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Splenectomy for breast carcinoma diffusely metastatic to the spleen presenting as severe transfusion-dependent anaemia and thrombocytopaenia


We report a 48-year-old woman with metastatic infiltrating lobular carcinoma of the breast. Though her metastatic disease remained stable, she was repeatedly admitted for symptomatic anaemia and treated by red blood cell and platelet transfusions with increasing frequency as time elapsed. Abdominal examination and ultrasound revealed splenomegaly (27 cm span). A bone marrow biopsy showed fibrosis and foci of metastatic carcinoma. Splenectomy ameliorated her transfusion-dependent anaemia and thrombocytopaenia. Histopathology revealed multiple foci of metastatic carcinoma and scattered foci of extramedullary haematopoiesis. Differential diagnosis of anaemia and thrombocytopaenia in patients with cancer include bone morrow involvement by cancer cells, iron-deficiency anaemia, microangiopathies and chemotherapy suppression of haematopoiesis. Splenic involvement with cancer is common in patients with multivisceral disease. Many may regard transfusion-dependent severe anaemia and thrombocytopaenia as an end-stage disease in these patients. Nevertheless, palliative splenectomy should be considered in patients with possible hypersplenism who will otherwise survive for a relatively prolonged period of time.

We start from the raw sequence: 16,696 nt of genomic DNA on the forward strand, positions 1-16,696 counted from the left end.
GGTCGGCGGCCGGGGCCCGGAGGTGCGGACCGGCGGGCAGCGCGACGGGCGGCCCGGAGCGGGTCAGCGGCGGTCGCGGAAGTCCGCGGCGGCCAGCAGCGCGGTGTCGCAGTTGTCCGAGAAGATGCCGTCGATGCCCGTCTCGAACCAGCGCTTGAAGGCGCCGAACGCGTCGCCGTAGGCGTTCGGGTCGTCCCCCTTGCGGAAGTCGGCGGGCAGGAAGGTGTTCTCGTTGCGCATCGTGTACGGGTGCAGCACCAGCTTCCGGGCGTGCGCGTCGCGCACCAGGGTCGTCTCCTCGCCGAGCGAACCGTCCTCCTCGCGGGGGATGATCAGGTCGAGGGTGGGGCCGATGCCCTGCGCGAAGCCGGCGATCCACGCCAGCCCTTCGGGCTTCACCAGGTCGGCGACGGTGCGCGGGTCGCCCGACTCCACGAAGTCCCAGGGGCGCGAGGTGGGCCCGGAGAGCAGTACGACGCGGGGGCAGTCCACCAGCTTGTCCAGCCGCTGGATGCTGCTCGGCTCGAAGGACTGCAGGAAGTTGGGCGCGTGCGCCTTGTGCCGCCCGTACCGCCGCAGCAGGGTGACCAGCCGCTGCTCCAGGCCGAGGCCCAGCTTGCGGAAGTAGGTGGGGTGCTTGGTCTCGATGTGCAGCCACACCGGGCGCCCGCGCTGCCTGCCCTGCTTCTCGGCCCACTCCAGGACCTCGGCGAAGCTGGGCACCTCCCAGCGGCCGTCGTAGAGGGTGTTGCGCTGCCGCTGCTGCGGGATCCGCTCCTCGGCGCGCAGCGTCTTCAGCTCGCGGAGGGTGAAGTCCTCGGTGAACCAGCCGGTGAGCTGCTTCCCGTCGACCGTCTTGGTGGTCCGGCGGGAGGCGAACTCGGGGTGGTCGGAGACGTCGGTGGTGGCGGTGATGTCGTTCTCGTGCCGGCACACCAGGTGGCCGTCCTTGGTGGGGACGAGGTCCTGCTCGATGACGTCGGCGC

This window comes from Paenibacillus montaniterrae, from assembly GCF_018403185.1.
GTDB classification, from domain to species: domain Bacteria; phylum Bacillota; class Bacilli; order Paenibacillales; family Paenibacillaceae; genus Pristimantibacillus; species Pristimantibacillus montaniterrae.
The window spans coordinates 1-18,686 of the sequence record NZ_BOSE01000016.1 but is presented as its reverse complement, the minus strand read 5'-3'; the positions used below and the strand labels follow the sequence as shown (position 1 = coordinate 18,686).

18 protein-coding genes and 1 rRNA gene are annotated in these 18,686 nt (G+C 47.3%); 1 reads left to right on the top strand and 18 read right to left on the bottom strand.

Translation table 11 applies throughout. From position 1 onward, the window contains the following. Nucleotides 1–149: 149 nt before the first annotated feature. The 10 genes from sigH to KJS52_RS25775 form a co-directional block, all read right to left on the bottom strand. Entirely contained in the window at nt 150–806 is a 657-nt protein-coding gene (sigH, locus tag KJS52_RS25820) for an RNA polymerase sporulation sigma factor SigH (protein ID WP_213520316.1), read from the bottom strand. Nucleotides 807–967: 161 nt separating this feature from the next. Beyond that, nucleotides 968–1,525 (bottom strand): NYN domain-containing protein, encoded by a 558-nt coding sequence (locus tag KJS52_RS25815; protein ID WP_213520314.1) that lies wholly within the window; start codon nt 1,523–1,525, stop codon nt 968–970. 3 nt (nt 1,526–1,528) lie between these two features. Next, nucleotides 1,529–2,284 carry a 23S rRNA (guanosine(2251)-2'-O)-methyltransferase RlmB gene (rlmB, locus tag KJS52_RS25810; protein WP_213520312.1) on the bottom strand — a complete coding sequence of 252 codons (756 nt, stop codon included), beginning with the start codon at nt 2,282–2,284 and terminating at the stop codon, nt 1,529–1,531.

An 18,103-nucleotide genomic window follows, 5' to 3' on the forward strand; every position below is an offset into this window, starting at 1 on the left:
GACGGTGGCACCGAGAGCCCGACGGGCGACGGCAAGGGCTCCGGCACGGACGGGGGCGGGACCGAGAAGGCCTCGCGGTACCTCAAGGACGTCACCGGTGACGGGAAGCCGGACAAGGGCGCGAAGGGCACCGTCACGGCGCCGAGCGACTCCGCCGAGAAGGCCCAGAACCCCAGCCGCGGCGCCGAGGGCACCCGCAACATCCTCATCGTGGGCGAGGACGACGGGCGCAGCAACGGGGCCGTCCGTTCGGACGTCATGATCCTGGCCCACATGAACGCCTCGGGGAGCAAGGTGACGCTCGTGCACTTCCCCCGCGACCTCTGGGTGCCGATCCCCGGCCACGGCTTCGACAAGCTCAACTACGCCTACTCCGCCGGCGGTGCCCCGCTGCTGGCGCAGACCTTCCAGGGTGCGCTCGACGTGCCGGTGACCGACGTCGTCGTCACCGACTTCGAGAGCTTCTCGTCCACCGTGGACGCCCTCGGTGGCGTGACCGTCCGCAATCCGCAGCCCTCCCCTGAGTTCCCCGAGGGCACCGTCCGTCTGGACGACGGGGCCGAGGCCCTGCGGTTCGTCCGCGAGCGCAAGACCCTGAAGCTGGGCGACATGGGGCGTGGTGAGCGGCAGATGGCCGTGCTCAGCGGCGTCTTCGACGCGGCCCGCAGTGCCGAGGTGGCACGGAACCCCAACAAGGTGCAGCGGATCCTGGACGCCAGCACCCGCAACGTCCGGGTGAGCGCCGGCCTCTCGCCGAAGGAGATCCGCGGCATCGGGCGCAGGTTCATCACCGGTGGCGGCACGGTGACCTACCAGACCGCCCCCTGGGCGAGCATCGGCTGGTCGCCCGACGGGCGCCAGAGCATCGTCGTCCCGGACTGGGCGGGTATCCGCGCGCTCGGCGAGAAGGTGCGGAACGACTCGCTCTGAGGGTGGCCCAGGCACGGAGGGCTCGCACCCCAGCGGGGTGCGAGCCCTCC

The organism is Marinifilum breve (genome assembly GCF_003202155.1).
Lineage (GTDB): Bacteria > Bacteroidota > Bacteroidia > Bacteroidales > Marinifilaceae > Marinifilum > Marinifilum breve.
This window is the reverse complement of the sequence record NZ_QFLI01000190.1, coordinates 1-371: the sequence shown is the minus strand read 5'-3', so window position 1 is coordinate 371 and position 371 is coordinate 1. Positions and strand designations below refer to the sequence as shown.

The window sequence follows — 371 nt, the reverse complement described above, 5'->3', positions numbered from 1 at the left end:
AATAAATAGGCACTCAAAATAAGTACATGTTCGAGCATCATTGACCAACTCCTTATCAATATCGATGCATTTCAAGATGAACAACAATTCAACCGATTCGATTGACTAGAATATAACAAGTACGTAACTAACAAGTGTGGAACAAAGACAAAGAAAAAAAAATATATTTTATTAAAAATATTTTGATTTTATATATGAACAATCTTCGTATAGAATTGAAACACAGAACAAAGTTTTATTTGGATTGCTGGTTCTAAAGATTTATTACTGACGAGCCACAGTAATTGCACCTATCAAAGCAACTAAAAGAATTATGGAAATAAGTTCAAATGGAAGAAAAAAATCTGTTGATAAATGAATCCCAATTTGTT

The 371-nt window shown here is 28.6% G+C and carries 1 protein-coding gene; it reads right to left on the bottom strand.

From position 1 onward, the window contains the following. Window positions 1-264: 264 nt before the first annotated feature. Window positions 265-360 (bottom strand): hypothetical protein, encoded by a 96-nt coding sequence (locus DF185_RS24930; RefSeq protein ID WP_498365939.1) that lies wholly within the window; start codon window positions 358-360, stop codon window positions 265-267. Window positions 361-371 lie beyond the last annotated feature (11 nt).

• breast cancer
  • palliative care
  • surgical oncology

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